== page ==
The data center OS should provide functionality similar to the tasks of the OS of a separate machine, namely: resource management and process isolation. In the same way as the traditional OS, the data center operating system should provide the ability for many users to simultaneously launch multiple applications (support multithreading) in the presence of a common group of resources and the apparent isolation of running applications from each other.

API for data center

Perhaps the defining characteristic of the OS for the data center would be that it would provide an interface for developing distributed applications. By analogy with a system call for traditional operating systems, the data center operating system API could allow distributed applications to reserve and release resources, start, monitor and terminate processes, and much more. The API would provide the implementation of primitives with the common functionality needed by all distributed systems. And developers, therefore, would not need to independently introduce the fundamental primitives of distributed systems over and over again (and inevitably suffer from the same bugs and performance problems).


Centralizing the overall functionality within the framework of API primitives would allow developers to create new distributed applications easier, safer and faster. This is reminiscent of a situation where virtual memory was added to standard OSs. In fact, one of the pioneers in the development of virtual memory wrote that “It was very clear to the developers of operating systems in the early 1960s that automatic memory allocation could greatly simplify the programming process.”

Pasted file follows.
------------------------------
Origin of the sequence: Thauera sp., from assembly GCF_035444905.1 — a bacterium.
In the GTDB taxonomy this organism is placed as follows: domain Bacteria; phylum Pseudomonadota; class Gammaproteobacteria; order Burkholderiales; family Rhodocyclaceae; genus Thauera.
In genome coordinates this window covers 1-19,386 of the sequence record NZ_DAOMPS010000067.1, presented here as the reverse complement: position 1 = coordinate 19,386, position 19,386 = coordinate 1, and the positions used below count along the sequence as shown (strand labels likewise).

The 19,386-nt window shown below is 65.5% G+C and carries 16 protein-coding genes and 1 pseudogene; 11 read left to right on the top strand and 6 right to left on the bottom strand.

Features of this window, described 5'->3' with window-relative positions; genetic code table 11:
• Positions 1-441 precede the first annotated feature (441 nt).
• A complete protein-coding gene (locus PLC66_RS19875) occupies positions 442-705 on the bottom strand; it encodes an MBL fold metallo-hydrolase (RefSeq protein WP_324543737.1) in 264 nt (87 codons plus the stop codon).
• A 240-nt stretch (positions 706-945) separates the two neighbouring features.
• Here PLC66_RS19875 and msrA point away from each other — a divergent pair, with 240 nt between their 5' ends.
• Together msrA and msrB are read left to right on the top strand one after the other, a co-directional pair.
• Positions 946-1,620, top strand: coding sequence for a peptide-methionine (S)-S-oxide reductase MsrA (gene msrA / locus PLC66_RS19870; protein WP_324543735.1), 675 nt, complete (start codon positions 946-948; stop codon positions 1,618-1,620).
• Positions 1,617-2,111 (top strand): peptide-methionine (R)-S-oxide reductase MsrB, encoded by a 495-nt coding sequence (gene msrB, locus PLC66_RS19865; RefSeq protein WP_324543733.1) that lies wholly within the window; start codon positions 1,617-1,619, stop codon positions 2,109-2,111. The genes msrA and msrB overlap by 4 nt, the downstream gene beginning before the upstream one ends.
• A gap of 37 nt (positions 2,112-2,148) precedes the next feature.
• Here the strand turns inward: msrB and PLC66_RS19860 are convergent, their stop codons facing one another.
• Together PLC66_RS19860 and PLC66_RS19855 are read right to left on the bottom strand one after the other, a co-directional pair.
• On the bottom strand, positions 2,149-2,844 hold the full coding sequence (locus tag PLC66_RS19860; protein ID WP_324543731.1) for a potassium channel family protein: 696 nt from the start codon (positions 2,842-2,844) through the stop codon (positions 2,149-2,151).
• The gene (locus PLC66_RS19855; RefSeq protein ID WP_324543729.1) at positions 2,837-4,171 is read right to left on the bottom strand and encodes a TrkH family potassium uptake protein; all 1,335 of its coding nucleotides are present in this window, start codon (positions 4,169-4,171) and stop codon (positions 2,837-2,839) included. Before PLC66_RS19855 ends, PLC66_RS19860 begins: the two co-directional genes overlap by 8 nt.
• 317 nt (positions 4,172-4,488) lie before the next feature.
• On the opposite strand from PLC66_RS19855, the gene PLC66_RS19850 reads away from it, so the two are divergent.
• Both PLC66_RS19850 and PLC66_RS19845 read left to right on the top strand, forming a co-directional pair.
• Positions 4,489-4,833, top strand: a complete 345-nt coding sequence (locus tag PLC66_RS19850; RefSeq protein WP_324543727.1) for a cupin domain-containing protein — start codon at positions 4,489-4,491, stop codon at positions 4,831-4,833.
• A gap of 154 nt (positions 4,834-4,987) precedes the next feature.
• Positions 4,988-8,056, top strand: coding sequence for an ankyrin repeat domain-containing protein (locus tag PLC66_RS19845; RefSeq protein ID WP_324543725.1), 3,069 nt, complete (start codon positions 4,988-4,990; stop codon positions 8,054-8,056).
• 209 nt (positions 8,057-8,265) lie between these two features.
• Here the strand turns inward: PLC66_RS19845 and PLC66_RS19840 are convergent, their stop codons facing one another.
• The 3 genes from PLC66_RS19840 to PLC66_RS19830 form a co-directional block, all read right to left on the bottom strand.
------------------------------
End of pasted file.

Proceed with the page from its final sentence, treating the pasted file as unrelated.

Examples of primitives

Two primitives characteristic of data center operating systems that could immediately simplify the creation of distributed applications are service discovery and coordination. Unlike the OS on a separate device, where very few applications running within the same system require detection, for distributed applications, the detection function is quite natural. Moreover, the availability and fault tolerance of most distributed applications is achieved through effective and adequate coordination and / or consensus, which is extremely difficult to achieve.

Thanks to the data center OS, the software interface could replace a person. Today, developers are forced to choose between existing service discovery and coordination tools, such as Apache ZooKeeper and etcd for CoreOS. This forces organizations to deploy many tools for various applications, which significantly increases operational complexity and the need for further support.

If the primitives for detection and coordination are provided at the expense of the OS of the data center, this will not only simplify the development, but also provide “portability” of applications. Organizations will be able to change the underlying implementation of the entire system, without the need to make changes to the applications - much like you now choose to implement the file system on the local OS.